The street food riddle

If a tree falls in a forest and no-one is around to hear it, does it make a sound? What came first, the chicken or the egg? If my grandfather’s axe had its handle replaced by my father, and its head replaced by me, is it still my grandfather’s axe?

To these ancient puzzles, I add one more.

Is street food still street food if neither sold nor eaten on the streets?

This deep philosophical question was running through my head as I wandered through the dark, smoky party that was Street Feast at Hawker House. Ten food stalls and four bars, housed in a old factory now full of cheap tables and chairs, this was the first winter market put on by the Street Feast team.

It felt like an underground warehouse rave for middle class hipster foodies. And it was fabulous. From the sticky, smoked pork ribs to the luxury of a lobster roll, the food was all pretty excellent, and the whisky bar really knew how to make a Boulvadier. I was in my element.

But the entire event was inside, under a roof. Bao, tacos and chicken wings may be thought of as street food, but here the closest you could get to the street was to head out for a smoke. You were more likely to be sitting up in a rickety little loft than seeing anything resembling a road. In that case, does it still count as street food?

Perhaps my idea of street food is a little too romantic, though. Maybe it’s too proscriptive to think that the street is a major part of it. No longer do we have the tiny little cart selling oysters or smoked fish on the corner. That’s an image of the long past, kept in my head from books and movies.

Even the food truck culture seems to have moved on, though. You read about the early days of Kogi, Roi Choi’s Korean taco truck from LA that was one of the first big stars in the field, and they talk about pulling up to a parking lot alone until someone saw the cops and they fled. There was something special about that, and if you kept an eye on Twitter you could really get an experience. That was only in 2008, too!

Here in London, I’ve seen many food trucks, but none of them by themselves. They seem to live in clusters, forming little market squares on a set day in a set location, the same few options every week. In a little square off Brick Lane that had some great little vans, some of them looked like they weren’t able to move at all.

Not that there’s anything wrong with that. The street food markets and convoys are great fun. You get to choose between a number of different options, all at reasonable prices, all generally pretty good quality. It’s just that it feels like a food court more than a street stall. An exceptionally good food court, for sure, but still.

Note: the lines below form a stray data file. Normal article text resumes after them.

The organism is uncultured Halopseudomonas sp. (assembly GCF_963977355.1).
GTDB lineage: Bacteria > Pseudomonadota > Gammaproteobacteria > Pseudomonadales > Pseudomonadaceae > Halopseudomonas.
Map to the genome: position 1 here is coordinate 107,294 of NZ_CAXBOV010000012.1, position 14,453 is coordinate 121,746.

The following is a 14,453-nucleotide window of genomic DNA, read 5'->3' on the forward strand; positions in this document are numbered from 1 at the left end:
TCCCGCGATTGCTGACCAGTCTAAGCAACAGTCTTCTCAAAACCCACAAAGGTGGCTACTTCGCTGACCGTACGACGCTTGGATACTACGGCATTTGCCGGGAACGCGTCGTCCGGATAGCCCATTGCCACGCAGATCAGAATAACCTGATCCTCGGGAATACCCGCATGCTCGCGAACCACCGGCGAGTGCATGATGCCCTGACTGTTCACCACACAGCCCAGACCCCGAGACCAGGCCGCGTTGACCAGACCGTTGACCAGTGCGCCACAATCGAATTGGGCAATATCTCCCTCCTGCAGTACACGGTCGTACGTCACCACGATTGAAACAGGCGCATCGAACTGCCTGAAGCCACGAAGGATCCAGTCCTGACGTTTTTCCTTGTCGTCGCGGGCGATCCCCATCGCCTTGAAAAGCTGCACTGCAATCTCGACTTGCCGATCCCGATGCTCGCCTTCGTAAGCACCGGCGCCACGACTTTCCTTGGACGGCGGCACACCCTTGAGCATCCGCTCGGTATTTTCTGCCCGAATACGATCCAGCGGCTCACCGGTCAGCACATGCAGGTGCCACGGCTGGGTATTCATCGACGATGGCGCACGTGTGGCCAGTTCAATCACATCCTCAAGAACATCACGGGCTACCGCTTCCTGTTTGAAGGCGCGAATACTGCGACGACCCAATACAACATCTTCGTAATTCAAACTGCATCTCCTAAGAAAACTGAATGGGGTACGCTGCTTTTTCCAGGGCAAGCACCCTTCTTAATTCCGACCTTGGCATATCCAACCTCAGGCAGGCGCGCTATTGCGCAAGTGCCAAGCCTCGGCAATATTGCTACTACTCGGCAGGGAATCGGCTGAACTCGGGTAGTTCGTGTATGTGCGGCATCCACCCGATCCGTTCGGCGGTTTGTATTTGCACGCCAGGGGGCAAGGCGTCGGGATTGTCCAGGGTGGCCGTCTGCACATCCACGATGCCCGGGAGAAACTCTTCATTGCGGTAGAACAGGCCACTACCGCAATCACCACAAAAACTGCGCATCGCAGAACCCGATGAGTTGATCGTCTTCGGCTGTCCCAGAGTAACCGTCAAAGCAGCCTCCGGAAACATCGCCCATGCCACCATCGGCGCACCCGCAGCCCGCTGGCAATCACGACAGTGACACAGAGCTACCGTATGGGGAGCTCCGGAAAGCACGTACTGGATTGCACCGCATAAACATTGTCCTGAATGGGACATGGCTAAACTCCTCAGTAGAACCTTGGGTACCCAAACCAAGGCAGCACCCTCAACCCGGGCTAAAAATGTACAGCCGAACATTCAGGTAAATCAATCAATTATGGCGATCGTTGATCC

Which brings me back to my question. Is the term “street food” even useful in a city like London? This is a city where nearly every food is sold from a van or a stall somewhere, but also served on a white tablecloth. When you can get roast chicken by the roadside and fried chicken at fine dining it makes the distinction a little meaningless.

So I don’t know if the sliders and sorbets and Hot Toddies being sold at Hawker House really are street food. What I do know is that it is really, really good food. This is a group of businesses at the top of their game, coming together to create an atmosphere of celebration. It’s worth the smoke and crowds and hipsters.

They have two more weeks before they pack up shop. If anyone is in London, you should get yourself there. Take the party off the streets.

2 thoughts on The street food riddle

  1. The problem is our restrictive council regulations in London, so there are only very few places you’re allowed to rock up and sell and sadly it’s not every street corner. City of London for example are awful about it and even kicked out Kerb (http://www.kerbfood.com/) from organising any street food in the City of London. It’s ridiculous. So you find most street food is in car parks or mainly around markets in East London especially. Street Feast is usually outdoors in the summer, but winter is harsh in the UK not sure how many visitors they’d get otherwise, not sure I’d brave it out in the wind and rain :)

    • That makes a lot of sense. I think that is the case in a lot of cities, too. Which is a pity. I understand the concerns that councils have, and the pressure put on them by local business, but still.
      As for Street Feast, as long as they keep holding it somewhere, I’ll be happy.

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